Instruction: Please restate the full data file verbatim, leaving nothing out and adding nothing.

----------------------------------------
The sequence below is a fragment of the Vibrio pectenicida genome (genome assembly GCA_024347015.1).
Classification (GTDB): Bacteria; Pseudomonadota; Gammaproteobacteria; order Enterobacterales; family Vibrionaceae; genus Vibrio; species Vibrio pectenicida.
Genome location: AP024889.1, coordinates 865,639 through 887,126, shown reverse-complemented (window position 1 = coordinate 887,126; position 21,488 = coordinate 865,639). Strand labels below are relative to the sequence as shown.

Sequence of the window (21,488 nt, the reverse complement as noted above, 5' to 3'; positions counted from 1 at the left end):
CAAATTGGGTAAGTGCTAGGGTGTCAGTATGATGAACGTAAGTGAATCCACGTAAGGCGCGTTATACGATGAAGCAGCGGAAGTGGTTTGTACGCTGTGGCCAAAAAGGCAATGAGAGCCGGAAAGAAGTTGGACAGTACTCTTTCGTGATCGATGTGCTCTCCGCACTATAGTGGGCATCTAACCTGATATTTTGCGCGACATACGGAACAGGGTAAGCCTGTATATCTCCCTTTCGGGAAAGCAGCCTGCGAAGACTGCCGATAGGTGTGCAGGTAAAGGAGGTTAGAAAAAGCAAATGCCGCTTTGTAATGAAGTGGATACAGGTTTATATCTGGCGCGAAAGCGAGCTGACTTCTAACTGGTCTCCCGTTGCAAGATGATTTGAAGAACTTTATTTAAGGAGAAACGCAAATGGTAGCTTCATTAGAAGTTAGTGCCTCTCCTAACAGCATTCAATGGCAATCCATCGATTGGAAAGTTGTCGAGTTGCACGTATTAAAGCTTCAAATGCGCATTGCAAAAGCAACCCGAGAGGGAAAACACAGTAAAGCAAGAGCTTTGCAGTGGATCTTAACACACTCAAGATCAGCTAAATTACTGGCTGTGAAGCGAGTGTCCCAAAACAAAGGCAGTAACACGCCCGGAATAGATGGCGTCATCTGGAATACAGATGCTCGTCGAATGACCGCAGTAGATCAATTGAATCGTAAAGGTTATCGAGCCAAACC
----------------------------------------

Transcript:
The sequence below is a fragment of the Vibrio pectenicida genome (genome assembly GCA_024347015.1).
Classification (GTDB): Bacteria; Pseudomonadota; Gammaproteobacteria; order Enterobacterales; family Vibrionaceae; genus Vibrio; species Vibrio pectenicida.
Genome location: AP024889.1, coordinates 865,639 through 887,126, shown reverse-complemented (window position 1 = coordinate 887,126; position 21,488 = coordinate 865,639). Strand labels below are relative to the sequence as shown.

Sequence of the window (21,488 nt, the reverse complement as noted above, 5' to 3'; positions counted from 1 at the left end):
CAAATTGGGTAAGTGCTAGGGTGTCAGTATGATGAACGTAAGTGAATCCACGTAAGGCGCGTTATACGATGAAGCAGCGGAAGTGGTTTGTACGCTGTGGCCAAAAAGGCAATGAGAGCCGGAAAGAAGTTGGACAGTACTCTTTCGTGATCGATGTGCTCTCCGCACTATAGTGGGCATCTAACCTGATATTTTGCGCGACATACGGAACAGGGTAAGCCTGTATATCTCCCTTTCGGGAAAGCAGCCTGCGAAGACTGCCGATAGGTGTGCAGGTAAAGGAGGTTAGAAAAAGCAAATGCCGCTTTGTAATGAAGTGGATACAGGTTTATATCTGGCGCGAAAGCGAGCTGACTTCTAACTGGTCTCCCGTTGCAAGATGATTTGAAGAACTTTATTTAAGGAGAAACGCAAATGGTAGCTTCATTAGAAGTTAGTGCCTCTCCTAACAGCATTCAATGGCAATCCATCGATTGGAAAGTTGTCGAGTTGCACGTATTAAAGCTTCAAATGCGCATTGCAAAAGCAACCCGAGAGGGAAAACACAGTAAAGCAAGAGCTTTGCAGTGGATCTTAACACACTCAAGATCAGCTAAATTACTGGCTGTGAAGCGAGTGTCCCAAAACAAAGGCAGTAACACGCCCGGAATAGATGGCGTCATCTGGAATACAGATGCTCGTCGAATGACCGCAGTAGATCAATTGAATCGTAAAGGTTATCGAGCCAAACC